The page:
Additionally, on September 11, 2023, the Company also entered into a Standard Merchant Cash Advance Agreement (the “WAVE Agreement”) with WAVE ADVANCE INC (“WAVE”). Pursuant to the terms of the WAVE Agreement, the Company agreed to sell, and WAVE agreed to purchase, the Company’s right, title and interest in and to $700,000 of the Company’s future receivables, for a purchase price of $500,000. Pursuant to the terms of the WAVE Agreement, the Company agreed to pay WAVE $35,000 each week until such time as WAVE has been repaid.
Each of the Riverside Agreement and the Wave Agreement provides for the grant of a junior security interest in the future receivables and other related collateral under the Uniform Commercial Code in accounts and proceeds, subordinated to the indebtedness incurred under that certain Securities Purchase Agreement, dated as of July 14, 2023, by and between the Company and Lind Global Fund II LP, as amended.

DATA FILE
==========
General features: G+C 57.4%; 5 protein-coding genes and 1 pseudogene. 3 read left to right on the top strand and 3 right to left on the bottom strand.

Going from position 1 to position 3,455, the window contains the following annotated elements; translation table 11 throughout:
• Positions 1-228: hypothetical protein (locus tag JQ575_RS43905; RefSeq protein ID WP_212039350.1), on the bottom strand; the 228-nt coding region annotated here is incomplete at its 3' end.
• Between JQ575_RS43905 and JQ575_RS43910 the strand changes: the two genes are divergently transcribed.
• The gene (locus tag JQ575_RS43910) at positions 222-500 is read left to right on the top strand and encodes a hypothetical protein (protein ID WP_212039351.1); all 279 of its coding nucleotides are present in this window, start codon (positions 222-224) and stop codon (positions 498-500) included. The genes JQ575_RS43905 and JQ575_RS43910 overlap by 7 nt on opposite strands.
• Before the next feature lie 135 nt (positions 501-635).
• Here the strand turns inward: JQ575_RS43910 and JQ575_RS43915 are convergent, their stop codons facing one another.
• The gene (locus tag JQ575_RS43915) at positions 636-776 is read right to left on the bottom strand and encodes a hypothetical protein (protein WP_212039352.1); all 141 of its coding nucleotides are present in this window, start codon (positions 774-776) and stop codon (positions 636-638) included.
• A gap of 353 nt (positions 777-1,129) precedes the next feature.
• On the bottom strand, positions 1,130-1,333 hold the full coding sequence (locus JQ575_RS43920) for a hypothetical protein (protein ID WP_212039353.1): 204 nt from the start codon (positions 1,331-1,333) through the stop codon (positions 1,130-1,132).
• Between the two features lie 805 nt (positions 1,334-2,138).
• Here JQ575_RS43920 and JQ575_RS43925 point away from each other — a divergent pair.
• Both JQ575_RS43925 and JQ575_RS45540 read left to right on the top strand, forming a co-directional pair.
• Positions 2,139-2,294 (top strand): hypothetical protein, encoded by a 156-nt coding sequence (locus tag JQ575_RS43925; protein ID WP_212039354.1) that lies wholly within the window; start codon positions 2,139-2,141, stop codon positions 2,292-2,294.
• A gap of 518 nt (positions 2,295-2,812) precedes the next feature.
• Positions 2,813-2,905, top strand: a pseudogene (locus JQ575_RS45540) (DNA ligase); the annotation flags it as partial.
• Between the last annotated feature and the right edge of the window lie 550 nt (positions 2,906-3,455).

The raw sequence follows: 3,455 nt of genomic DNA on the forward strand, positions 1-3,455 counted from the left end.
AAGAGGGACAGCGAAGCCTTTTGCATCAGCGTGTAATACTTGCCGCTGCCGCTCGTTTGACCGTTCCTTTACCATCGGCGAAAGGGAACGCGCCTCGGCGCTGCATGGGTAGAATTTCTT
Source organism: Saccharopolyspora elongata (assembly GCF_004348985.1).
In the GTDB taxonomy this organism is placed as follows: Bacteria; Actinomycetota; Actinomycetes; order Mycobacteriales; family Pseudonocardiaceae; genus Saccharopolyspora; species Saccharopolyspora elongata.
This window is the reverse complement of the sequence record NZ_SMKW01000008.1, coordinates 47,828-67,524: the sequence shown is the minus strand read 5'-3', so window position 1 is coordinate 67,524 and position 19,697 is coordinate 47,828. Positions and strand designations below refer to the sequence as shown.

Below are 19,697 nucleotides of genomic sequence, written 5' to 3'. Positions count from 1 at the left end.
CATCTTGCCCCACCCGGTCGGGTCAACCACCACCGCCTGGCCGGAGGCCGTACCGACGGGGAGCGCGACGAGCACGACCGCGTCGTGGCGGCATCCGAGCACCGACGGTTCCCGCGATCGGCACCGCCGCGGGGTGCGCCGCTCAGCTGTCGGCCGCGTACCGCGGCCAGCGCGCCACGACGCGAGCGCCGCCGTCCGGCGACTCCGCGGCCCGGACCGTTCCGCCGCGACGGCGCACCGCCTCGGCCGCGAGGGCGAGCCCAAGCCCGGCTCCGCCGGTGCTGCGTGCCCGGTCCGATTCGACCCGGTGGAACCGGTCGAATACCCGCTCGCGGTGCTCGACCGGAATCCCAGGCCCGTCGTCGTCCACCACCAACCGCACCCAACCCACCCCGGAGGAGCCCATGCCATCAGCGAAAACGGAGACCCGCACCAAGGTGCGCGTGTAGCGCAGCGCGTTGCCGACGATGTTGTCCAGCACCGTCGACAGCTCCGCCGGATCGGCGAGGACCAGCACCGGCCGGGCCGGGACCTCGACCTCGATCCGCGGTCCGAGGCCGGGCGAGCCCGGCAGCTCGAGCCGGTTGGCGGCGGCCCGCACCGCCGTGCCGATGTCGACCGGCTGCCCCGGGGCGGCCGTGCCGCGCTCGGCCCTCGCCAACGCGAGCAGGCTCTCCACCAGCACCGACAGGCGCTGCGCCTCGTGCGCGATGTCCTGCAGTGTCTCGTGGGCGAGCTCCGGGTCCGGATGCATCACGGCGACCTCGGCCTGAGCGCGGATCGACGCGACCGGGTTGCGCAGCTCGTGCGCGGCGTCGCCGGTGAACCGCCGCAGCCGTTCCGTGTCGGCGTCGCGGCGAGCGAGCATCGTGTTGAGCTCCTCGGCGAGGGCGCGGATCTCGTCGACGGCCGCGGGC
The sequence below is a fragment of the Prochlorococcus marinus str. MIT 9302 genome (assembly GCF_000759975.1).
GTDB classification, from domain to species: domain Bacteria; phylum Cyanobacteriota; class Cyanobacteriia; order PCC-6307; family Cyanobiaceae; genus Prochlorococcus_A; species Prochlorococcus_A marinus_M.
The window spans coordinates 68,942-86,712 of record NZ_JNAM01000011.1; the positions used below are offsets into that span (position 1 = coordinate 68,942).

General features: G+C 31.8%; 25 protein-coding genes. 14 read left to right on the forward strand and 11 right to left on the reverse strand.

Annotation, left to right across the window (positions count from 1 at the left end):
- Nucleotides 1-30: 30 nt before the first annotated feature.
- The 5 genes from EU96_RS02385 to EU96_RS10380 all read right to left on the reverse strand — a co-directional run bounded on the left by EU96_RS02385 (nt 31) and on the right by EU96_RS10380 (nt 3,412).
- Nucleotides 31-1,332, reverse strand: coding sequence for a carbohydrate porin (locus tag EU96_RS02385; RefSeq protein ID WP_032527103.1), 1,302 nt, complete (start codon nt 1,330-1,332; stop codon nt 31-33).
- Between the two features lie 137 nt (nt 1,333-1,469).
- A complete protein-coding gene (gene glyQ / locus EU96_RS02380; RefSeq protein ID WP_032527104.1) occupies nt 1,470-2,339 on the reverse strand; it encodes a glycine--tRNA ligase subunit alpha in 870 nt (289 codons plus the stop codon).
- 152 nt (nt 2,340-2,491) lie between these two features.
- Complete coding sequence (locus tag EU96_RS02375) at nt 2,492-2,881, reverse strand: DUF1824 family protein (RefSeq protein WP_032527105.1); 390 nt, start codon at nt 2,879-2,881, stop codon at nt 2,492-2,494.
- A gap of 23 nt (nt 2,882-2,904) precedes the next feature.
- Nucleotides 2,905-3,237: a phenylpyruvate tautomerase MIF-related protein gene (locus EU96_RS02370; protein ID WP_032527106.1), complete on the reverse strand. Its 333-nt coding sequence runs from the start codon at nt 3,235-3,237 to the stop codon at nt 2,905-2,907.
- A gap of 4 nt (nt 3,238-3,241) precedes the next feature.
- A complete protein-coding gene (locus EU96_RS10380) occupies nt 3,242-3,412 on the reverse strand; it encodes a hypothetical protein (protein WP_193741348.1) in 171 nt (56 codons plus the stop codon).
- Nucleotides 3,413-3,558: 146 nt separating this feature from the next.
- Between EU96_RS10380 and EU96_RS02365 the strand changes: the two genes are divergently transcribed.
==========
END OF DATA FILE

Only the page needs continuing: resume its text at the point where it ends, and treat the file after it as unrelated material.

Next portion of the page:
Inventory consists of purchased goods that are immediately available-for-sale and are stated at the lower cost or net realizable value, determined using the first-in, first-out method. Merchandise-in-transit directly from suppliers to customers is recorded in inventory until the product is delivered to the customer. As of September 30, 2023, and December 31, 2022, merchandise-in-transit amounted to $258,935 and $957,735, respectively. The risk of loss is transferred from the supplier to the Company at the shipping point. Since the purchased goods are immediately shipped directly from suppliers to customers the Company deemed that an inventory reserve for obsolete or slow-moving goods was unnecessary.
Other Current Assets